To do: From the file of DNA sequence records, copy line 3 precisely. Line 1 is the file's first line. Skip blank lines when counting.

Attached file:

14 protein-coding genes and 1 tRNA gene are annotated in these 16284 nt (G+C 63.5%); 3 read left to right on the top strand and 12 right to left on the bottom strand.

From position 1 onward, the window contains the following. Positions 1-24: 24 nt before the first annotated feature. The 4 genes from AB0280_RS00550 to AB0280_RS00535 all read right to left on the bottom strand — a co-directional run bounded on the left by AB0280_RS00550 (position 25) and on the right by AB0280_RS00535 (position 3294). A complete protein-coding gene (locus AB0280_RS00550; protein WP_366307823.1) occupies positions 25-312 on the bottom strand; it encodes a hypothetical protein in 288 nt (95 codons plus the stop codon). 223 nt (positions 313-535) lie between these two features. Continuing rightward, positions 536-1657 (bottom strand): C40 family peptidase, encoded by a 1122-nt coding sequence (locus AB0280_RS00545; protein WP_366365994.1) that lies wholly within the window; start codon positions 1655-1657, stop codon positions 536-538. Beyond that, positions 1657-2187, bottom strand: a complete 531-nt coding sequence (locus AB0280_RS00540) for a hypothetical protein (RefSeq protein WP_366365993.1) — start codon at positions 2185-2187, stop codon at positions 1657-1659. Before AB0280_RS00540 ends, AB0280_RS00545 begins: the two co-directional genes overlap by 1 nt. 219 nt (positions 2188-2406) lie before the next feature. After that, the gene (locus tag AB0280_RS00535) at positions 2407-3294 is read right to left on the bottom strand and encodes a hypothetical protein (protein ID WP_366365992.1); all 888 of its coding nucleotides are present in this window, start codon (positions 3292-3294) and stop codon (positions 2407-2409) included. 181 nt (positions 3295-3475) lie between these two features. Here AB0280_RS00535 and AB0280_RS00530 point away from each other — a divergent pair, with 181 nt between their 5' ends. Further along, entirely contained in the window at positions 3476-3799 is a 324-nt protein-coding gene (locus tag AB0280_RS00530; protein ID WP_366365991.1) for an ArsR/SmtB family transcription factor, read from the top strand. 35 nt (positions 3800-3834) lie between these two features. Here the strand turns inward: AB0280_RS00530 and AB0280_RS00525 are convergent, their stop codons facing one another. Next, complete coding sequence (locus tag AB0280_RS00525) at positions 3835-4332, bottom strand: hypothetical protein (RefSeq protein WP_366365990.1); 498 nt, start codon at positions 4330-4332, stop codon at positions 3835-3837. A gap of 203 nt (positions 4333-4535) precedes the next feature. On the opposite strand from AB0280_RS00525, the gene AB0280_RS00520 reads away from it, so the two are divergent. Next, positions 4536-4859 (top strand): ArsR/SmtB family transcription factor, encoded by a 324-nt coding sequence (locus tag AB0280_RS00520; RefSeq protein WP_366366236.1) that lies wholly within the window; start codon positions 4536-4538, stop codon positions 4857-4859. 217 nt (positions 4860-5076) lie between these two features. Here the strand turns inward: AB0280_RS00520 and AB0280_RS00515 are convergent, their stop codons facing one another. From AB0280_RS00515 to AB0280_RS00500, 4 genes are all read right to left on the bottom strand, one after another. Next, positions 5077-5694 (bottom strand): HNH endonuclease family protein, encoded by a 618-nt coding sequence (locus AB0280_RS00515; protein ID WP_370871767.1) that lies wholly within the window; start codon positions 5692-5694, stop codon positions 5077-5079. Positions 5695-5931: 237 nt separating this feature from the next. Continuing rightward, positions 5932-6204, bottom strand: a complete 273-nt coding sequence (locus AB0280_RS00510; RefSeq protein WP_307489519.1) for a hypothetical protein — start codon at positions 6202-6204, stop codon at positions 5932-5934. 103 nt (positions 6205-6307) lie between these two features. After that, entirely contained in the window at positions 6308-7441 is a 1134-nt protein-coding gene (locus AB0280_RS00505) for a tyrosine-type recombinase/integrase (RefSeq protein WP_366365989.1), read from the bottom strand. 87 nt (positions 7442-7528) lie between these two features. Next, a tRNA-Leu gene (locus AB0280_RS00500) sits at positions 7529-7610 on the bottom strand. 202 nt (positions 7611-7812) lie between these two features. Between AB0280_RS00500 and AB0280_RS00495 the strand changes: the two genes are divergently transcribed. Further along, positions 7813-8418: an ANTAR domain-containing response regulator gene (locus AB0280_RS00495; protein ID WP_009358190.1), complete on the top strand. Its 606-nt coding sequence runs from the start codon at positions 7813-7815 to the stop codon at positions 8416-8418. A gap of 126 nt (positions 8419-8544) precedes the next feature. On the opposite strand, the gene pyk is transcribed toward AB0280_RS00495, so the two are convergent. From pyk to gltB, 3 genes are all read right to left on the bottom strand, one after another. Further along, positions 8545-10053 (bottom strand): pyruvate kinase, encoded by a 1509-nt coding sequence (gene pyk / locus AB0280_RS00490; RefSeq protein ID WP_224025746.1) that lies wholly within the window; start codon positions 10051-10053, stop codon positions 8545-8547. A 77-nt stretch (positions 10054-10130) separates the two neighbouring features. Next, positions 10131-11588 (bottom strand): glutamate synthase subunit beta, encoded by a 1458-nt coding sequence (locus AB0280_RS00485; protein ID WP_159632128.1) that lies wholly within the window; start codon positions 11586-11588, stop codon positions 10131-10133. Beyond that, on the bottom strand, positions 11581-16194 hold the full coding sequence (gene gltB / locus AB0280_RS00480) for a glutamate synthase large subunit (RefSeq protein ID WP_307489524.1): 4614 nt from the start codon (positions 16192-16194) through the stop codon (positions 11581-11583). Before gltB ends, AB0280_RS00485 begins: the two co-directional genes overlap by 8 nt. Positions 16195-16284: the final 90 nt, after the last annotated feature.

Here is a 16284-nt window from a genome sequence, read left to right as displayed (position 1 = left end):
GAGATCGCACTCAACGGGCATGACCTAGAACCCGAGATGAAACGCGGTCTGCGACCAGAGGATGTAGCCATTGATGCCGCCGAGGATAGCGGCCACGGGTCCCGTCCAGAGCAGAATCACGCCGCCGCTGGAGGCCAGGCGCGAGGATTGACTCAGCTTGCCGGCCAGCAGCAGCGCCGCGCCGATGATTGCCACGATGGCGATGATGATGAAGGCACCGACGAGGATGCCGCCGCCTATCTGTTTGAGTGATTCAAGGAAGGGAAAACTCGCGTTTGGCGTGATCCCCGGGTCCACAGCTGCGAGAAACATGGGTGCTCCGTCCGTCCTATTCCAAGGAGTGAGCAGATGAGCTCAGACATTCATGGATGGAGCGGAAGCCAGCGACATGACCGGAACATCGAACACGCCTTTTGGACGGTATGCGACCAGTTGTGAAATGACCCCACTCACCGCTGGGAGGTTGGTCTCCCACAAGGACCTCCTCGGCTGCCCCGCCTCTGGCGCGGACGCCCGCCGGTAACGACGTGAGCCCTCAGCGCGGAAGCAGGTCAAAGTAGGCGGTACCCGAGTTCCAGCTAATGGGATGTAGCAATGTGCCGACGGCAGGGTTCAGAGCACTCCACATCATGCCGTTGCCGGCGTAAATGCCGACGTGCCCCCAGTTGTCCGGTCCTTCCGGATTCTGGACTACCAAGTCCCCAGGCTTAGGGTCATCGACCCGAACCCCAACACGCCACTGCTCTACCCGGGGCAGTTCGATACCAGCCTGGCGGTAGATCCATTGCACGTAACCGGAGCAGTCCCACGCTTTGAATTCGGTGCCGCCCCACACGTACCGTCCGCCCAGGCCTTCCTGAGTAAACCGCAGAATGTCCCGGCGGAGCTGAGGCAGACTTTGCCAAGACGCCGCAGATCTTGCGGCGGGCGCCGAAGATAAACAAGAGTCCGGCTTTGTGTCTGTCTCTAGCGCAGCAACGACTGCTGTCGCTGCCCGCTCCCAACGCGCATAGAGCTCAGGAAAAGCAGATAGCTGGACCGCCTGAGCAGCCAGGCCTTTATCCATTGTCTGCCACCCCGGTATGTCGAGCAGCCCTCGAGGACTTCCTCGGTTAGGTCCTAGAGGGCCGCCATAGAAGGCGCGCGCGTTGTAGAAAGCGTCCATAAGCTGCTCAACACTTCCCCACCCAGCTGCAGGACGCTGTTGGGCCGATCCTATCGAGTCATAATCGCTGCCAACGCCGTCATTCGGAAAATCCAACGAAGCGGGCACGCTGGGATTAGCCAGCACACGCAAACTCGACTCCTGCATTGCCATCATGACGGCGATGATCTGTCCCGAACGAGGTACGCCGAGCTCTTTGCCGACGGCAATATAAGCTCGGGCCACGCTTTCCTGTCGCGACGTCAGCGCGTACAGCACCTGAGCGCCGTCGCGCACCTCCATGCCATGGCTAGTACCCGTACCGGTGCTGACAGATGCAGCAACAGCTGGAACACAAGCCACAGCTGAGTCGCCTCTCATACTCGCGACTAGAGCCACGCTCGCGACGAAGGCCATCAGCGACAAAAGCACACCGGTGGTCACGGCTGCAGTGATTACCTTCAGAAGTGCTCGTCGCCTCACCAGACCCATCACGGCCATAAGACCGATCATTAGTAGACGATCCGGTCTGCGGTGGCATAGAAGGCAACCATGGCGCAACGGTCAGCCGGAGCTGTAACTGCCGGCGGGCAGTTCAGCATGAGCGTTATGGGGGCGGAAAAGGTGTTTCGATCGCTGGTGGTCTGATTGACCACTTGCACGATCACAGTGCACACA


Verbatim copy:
Here is a 16284-nt window from a genome sequence, read left to right as displayed (position 1 = left end):